Ethics – Now & Then 13 – Avot 1:14

Avot 1:14 [Hillel] used to say: If I am not for myself, who will be for me?
                 And if I am [only] for myself, what am I?
                 And if not now, when?

This is very likely the most well known and oft-quoted of Hillel’s sayings, and possibly of all Pirkei Avot. Hebrew songs are written that capture the poetic lilt of the opening, ‘Im ein ani li, mi li ?’ The key questions posed by Hillel in this verse touch upon the pivotal factors of our daily existence. The concepts addressed are central to a person’s self esteem and to his or her relationship with others.

In most commentary the questions are viewed as rhetorical, in effect: “Stick up for yourself or no-one else will; if you are only concerned with your own selfish interests you are unworthy; don’t procrastinate, now is the time to take action!” These, of course, have merit; however, when we are faced with an important decision, it also is worthwhile to apply them as questions that can aid us in finding the best solution.

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If I am not for myself, who will be for me?

The first level of meaning, in this section of the verse, is applied to our physical existence. In general, it requires one’s own efforts and diligence to make a living and to acquire the means of providing for one’s needs and, where applicable and appropriate, for those of one’s family. Each of us needs to define our role and the accompanying responsibility in our particular situation. Once the roles are clear, for example in a working or marriage relationship, the responsibilities, and the accompanying authority and accountability, can be allocated in a way that is most beneficial to each person. This also assures the most harmonious and productive functioning of the home or the business.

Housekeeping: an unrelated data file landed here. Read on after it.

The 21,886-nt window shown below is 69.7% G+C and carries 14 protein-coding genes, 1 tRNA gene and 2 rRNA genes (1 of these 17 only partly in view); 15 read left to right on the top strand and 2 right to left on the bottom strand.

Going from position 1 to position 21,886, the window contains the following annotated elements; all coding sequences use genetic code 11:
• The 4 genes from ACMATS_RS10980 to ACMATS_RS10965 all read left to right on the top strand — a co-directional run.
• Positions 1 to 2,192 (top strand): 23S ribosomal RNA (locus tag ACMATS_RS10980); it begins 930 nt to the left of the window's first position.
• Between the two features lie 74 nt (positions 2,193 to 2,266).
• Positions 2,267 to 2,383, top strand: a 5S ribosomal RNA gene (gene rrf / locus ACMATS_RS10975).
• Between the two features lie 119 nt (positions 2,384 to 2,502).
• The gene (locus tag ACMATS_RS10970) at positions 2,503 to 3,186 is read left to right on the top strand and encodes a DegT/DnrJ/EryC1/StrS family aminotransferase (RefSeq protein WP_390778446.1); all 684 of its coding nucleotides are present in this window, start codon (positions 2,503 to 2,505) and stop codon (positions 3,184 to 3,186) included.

One also can read this question as, “If I am not myself, who can I be?” God has created each person as a unique individual with a specific call and purpose to fulfill during their time on this earth. He is faithful to lead and direct our paths according to His purposes. As we walk, we need only look to Him trusting to to hear His voice and to go forward in loving obedience. Although He knows the end from the beginning of our path, most often we only see one step ahead. What is important, as we faithfully take each step, is simply to be the person He created each of us to be and this only He can confirm in one’s deepest heart. Our Father, the Creator of all, knows us and defines us and our true identity is found in Him.

The view, “If I don’t fend for myself, no one else will,” carries a hint of cynicism and could foster independent self-reliance. Independence is good, up to a point, but can result in pride in those with strong personalities and who forge ahead successfully in the material sphere of life.

Another point to consider is that things don’t always work out so well. As the saying goes, “Stuff happens!” The economy collapses, disaster strikes in one form or another, and then the question becomes, “If I cannot help myself, who will be for me?” When the test comes, it usually clarifies those who are your true friends and allies – who truly is for you.

And, if I am [only] for myself, what am I?

The most common translation of this part of the verse includes ‘only,’ which renders the question rhetorical and restricts the meaning to the negative issue of selfishness. The reality that prideful selfishness is at the root of the majority of sins warrants attention, together with our recognition of the need to minimize this negative trait in our lives. This powerful “I” of the ego, always insisting, “I want…,” “I come first!,” “I have a right to…” is called in Hebrew the yetzer ha’ra – the evil inclination. Just as one has a God-given conscience, a leaning toward good, one has a fleshly ego that consistently pulls one toward self gratification, and the quicker, more instant the gratification the better! The apostle Paul bemoaned this reality very emphatically! “For I delight in the law of God according to the inward man. But I see another law in my members, [the yetzer ha’ra] warring against the law of my mind, and bringing me into captivity to the law of sin which is in my members” (Rom.7:22-23).